Moral Rights or the Outraged Heir: Real-Life Drama at House of Molière
PARIS, May 28 — Since Bernard-Marie Koltès died in 1989 at 41, his reputation as a playwright has continued to grow. In February, for the first time, one of his plays, “Le Retour au Désert,” entered the repertory of the Comédie-Française, the historic Paris theater popularly known as the House of Molière.
Yet soon after Muriel Mayette’s production of the play opened there, Mr. Koltès’s brother, François, who owns the copyright to his works, ordered that it be taken off the stage on June 7 after just 30 performances. The reason? The Algerian character, Aziz, is not being played by an Algerian, as stipulated by the playwright.
The French theater world was stunned. Need a German actor play Faust, a Dane play Hamlet? In any event Michel Favory, the French actor cast as Aziz, was considered more than up to the role. So was this political correctness gone crazy? Or was Mr. Koltès justifiably protecting his brother’s legacy?
Some of these questions may now be decided in court. The Comédie-Française has sued François Koltès for defamation — he described the theater as cynical — and for damages to recover revenue lost by the cancellation of four performances this season and by the withdrawal of the play from next season’s program. A court hearing is scheduled for Tuesday.
But whatever the outcome, the tiff has served to highlight the power and privileges enjoyed by the heirs of creative artists. They may have no artistic talent of their own, but they bask in reflected glory, receive royalties and determine how works are interpreted or exploited.
In the European Union, as in most copyright protection in the United States, inherited “moral rights” last for 70 years after the death of the artist, so the greats of the more distant past are open to all sorts of license. A Shakespeare play can be updated to the American South, a Mozart opera can be set in Trump Tower, Marcel Duchamp can add a mustache to the image of Mona Lisa — and no one can object.
But when it comes to writers and artists who have died since 1937, legal heirs, not always direct descendants, have the last word.
In the visual arts disputes often arise when an image is used commercially without permission. Thus the Picasso estate spends a lot of time trying to chase down the illegal use of Picasso drawings or paintings on everything from coffee mugs and T-shirts to posters and prints, while simultaneously selling his name for use on the Citroën Xsara Picasso car. René Magritte poses a different problem. Although his Surrealist images are also reproduced without authorization, more often they inspire advertising images, like figures floating in the sky borrowed from the bowler-hatted men in “Golconda.” But when an idea, not an image, is lifted, it is not protected by copyright.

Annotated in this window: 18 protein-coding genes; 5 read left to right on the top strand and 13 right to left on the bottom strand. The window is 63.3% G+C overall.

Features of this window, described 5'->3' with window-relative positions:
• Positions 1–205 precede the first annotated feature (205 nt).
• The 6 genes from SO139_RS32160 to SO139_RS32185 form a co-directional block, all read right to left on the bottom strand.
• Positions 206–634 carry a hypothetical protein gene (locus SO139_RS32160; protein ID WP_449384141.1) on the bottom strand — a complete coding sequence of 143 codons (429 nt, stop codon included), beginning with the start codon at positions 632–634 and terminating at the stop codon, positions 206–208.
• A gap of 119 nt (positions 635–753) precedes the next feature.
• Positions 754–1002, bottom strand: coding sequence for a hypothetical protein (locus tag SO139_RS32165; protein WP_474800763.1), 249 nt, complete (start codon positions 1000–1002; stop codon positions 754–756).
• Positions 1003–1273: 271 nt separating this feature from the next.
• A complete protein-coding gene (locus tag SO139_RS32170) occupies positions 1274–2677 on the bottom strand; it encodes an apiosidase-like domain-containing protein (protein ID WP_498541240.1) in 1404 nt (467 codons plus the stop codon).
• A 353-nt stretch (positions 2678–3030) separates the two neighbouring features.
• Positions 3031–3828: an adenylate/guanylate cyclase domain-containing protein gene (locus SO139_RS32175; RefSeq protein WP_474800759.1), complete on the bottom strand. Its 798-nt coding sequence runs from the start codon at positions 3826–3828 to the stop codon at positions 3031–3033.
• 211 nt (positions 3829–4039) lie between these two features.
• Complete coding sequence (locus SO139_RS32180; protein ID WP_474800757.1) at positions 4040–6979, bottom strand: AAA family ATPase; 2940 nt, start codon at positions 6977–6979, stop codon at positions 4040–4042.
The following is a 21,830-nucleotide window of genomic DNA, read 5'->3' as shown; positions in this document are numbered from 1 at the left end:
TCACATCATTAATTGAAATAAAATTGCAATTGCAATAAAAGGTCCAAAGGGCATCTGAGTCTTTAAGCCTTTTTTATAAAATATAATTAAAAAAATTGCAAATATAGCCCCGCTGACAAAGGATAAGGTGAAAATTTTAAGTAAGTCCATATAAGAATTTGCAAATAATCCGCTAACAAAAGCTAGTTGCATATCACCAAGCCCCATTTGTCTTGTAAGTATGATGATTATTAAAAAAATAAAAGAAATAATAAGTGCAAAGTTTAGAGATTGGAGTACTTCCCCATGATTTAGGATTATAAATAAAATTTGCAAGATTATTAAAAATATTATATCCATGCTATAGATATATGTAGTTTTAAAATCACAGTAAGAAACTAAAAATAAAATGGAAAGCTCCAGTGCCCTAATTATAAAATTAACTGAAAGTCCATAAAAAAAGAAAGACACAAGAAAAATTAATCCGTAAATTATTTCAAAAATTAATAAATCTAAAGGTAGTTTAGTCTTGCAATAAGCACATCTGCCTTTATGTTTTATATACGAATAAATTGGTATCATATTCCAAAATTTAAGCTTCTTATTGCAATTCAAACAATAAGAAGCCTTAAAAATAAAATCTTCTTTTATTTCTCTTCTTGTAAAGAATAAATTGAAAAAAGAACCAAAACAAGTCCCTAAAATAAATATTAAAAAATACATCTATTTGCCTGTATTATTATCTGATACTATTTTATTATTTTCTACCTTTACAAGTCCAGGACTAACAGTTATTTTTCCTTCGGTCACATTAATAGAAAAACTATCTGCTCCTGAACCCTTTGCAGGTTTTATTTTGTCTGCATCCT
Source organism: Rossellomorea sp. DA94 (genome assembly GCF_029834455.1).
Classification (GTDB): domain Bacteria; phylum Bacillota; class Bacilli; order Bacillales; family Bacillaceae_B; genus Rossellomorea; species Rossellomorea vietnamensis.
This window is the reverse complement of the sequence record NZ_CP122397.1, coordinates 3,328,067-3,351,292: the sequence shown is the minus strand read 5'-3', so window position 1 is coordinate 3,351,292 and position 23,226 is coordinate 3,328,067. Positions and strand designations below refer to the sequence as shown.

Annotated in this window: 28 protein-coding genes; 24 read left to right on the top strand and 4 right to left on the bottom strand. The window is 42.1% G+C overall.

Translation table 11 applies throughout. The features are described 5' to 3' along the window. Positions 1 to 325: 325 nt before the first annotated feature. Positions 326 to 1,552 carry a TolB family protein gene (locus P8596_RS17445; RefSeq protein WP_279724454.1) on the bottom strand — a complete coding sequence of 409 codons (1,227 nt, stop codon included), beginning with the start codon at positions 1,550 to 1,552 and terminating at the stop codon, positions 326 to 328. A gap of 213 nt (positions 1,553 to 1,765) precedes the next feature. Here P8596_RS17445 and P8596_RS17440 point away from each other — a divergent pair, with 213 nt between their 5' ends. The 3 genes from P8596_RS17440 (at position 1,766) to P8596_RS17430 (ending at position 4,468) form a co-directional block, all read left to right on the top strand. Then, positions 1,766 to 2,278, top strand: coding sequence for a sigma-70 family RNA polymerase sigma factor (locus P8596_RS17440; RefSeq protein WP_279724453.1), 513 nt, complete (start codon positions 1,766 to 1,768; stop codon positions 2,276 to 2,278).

Salvador Dalí’s extraordinary imagination is no less plagiarized, but he got ahead of the game by commercializing his own images to the point that André Breton turned Dalí’s name into an anagram, Avida Dollars. And if fake Dalís abound, it is also because he is said to have signed hundreds of blank sheets of paper before he died in 1989.
More recently the question of ownership of an image has been taken up by some architects, who have claimed copyright over published photographs of buildings they have designed. If recognized, this right will also benefit their heirs.
On the other hand, in the performing arts, the creator’s intention is more relevant. In dance, choreographers or their trusted assistants usually oversee interpretation of their work. Yet, after their deaths, even when some estates, like the George Balanchine Foundation, insist on approving new productions, original visions are inevitably blurred by individual dancers.
But it is in the literary world where some of the most serious rights battles have erupted. Stephen James Joyce, who controls the moral rights to the works of James Joyce, his grandfather, has become famous for blocking the use of Joyce’s words in publications and even at public readings. (That power will end in 2011, 70 years after Joyce’s death.)
Similarly, in theater, the Koltès case is not unique. With Bertolt Brecht and Samuel Beckett, who both wrote stage directions for their plays, new productions must be approved by their estates. And not infrequently, when the interpretation or casting is considered inappropriate, changes are demanded or permission is refused.
But is it proper for the creative freedom of stage directors to be restricted by heirs or estates?
Ms. Mayette, the director of “Le Retour au Désert,” who is also the general administrator of the Comédie-Française, has argued that “it should be forbidden to forbid.” And she had good reason to feel vindicated last week when two actresses in her production won Molières, the French equivalent of Tony Awards.
Ms. Mayette’s casting “sin” was of course minor compared with what happens today to centuries-old operas, which may be variously set in modern times, infused with post-Freudian angst or turned into erotic romps. Long-dead composers can count only on vociferous audiences to guard their legacies.
But great stage works survive anyway. Shakespeare’s plays were ripped off during his lifetime, many were radically rewritten in the 17th and 18th centuries, and today they remain vulnerable to the whims of theater fashion. Yet, thanks to their poetry, psychology, humor and drama, ol’ Bill is doing just fine.
True, Bernard-Marie Koltès is no Shakespeare. But since many critics regard him as France’s most original playwright in decades, his brother does him no service by depriving theatergoers of the chance to discover him. After all, audiences and directors — not heirs or copyright laws — will eventually decide if his oeuvre is to live on.